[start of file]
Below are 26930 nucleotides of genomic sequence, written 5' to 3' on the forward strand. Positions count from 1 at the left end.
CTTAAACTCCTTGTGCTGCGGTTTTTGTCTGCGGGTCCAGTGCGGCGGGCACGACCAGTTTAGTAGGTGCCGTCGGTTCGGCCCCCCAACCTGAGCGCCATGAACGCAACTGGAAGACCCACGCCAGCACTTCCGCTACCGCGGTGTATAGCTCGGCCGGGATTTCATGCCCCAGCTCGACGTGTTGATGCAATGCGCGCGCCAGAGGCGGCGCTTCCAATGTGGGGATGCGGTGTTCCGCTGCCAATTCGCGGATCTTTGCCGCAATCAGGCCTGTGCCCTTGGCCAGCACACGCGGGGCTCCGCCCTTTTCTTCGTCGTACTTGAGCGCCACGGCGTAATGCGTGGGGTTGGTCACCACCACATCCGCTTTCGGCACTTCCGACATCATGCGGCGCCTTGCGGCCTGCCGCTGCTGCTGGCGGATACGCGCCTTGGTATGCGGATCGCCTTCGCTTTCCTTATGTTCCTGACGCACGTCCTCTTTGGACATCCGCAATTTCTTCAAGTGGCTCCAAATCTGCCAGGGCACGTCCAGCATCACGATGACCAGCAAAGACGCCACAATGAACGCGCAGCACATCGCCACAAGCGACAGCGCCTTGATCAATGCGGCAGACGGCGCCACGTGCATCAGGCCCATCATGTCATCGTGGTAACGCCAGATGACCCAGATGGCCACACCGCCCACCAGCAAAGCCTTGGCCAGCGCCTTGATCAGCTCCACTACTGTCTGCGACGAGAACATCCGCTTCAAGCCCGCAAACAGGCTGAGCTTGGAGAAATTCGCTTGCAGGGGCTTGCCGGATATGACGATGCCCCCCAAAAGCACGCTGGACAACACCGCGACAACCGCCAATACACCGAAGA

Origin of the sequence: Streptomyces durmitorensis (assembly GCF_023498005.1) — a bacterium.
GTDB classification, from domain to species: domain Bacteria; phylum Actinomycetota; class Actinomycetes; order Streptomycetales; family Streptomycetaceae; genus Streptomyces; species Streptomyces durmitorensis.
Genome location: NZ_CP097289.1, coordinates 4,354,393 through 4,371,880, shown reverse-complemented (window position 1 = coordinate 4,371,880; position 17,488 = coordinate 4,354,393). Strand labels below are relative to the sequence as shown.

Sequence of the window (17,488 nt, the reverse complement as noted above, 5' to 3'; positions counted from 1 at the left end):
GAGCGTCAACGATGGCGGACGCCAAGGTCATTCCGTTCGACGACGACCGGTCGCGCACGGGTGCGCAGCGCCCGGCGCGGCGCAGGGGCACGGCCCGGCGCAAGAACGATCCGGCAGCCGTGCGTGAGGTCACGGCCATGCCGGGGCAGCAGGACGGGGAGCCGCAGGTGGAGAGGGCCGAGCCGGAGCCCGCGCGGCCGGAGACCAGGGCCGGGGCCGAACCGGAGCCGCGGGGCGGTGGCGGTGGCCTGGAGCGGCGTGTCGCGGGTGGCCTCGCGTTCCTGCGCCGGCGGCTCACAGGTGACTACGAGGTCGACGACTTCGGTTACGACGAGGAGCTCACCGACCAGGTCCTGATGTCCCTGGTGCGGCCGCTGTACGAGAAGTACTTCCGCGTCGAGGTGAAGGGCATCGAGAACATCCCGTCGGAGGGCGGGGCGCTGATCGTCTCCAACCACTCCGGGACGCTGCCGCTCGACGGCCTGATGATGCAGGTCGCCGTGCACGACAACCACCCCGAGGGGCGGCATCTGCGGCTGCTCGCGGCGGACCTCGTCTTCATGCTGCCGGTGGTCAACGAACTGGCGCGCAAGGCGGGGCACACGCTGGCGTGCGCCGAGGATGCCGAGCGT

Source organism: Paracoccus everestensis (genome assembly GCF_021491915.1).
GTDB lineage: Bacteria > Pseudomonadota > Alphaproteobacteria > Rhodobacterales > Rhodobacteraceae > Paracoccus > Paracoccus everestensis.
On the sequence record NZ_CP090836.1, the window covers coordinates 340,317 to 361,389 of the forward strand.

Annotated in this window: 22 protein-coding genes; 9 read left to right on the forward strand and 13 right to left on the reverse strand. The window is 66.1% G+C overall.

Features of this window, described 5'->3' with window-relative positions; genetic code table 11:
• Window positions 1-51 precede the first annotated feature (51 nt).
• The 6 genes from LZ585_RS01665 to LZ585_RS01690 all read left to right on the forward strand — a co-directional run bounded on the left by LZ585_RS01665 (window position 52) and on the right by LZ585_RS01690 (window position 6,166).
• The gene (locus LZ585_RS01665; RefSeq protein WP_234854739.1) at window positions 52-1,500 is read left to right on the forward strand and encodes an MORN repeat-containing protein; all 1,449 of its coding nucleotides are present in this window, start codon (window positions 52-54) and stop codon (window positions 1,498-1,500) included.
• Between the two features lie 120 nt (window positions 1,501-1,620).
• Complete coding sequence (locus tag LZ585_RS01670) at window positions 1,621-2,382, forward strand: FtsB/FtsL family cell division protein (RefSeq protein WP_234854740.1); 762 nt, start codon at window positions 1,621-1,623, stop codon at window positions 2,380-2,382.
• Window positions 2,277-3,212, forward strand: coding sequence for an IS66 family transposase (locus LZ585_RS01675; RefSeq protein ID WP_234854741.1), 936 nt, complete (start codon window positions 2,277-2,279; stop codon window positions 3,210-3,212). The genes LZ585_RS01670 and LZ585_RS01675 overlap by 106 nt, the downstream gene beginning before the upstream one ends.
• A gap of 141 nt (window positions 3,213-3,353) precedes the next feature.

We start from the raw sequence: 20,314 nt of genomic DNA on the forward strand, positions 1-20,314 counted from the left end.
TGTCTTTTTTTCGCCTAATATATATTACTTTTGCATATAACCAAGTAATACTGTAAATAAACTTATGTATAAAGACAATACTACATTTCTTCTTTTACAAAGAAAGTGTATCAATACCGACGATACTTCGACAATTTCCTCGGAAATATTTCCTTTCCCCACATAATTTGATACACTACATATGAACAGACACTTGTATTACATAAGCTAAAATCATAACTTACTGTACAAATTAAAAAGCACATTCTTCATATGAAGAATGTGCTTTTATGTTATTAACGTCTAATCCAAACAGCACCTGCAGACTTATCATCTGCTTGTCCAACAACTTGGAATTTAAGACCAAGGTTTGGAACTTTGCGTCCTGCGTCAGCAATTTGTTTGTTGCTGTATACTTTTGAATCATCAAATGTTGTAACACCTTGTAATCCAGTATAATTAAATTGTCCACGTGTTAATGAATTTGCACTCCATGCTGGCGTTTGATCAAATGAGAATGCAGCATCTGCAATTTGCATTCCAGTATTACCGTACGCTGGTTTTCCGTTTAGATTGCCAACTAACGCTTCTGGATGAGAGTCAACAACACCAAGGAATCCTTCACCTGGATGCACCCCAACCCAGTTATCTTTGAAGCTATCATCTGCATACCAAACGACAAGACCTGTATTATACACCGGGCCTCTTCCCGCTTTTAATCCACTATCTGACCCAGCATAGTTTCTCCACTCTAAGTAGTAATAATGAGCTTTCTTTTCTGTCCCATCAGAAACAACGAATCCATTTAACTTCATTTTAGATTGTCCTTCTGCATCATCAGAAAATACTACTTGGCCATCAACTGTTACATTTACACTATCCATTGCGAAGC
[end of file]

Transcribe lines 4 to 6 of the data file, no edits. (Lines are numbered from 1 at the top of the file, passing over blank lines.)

GTDB classification, from domain to species: domain Bacteria; phylum Actinomycetota; class Actinomycetes; order Streptomycetales; family Streptomycetaceae; genus Streptomyces; species Streptomyces durmitorensis.
Genome location: NZ_CP097289.1, coordinates 4,354,393 through 4,371,880, shown reverse-complemented (window position 1 = coordinate 4,371,880; position 17,488 = coordinate 4,354,393). Strand labels below are relative to the sequence as shown.

Sequence of the window (17,488 nt, the reverse complement as noted above, 5' to 3'; positions counted from 1 at the left end):